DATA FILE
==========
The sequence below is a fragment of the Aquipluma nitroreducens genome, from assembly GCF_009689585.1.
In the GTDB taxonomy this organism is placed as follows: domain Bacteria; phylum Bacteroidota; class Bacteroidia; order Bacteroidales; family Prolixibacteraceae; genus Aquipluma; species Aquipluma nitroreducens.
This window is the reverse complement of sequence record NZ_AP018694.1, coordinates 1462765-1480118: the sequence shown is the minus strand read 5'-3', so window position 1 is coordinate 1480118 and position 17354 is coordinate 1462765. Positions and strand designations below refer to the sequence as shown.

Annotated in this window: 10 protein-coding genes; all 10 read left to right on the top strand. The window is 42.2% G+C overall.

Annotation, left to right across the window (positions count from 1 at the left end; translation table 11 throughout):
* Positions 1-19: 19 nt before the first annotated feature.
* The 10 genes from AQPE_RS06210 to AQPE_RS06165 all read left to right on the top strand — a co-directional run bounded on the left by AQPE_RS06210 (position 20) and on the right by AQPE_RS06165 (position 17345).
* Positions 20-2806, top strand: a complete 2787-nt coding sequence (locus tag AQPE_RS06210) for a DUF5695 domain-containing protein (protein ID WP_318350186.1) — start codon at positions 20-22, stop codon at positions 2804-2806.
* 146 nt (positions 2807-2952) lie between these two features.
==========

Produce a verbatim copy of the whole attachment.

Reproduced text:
The sequence below is a fragment of the Aquipluma nitroreducens genome, from assembly GCF_009689585.1.
In the GTDB taxonomy this organism is placed as follows: domain Bacteria; phylum Bacteroidota; class Bacteroidia; order Bacteroidales; family Prolixibacteraceae; genus Aquipluma; species Aquipluma nitroreducens.
This window is the reverse complement of sequence record NZ_AP018694.1, coordinates 1462765-1480118: the sequence shown is the minus strand read 5'-3', so window position 1 is coordinate 1480118 and position 17354 is coordinate 1462765. Positions and strand designations below refer to the sequence as shown.

Annotated in this window: 10 protein-coding genes; all 10 read left to right on the top strand. The window is 42.2% G+C overall.

Annotation, left to right across the window (positions count from 1 at the left end; translation table 11 throughout):
* Positions 1-19: 19 nt before the first annotated feature.
* The 10 genes from AQPE_RS06210 to AQPE_RS06165 all read left to right on the top strand — a co-directional run bounded on the left by AQPE_RS06210 (position 20) and on the right by AQPE_RS06165 (position 17345).
* Positions 20-2806, top strand: a complete 2787-nt coding sequence (locus tag AQPE_RS06210) for a DUF5695 domain-containing protein (protein ID WP_318350186.1) — start codon at positions 20-22, stop codon at positions 2804-2806.
* 146 nt (positions 2807-2952) lie between these two features.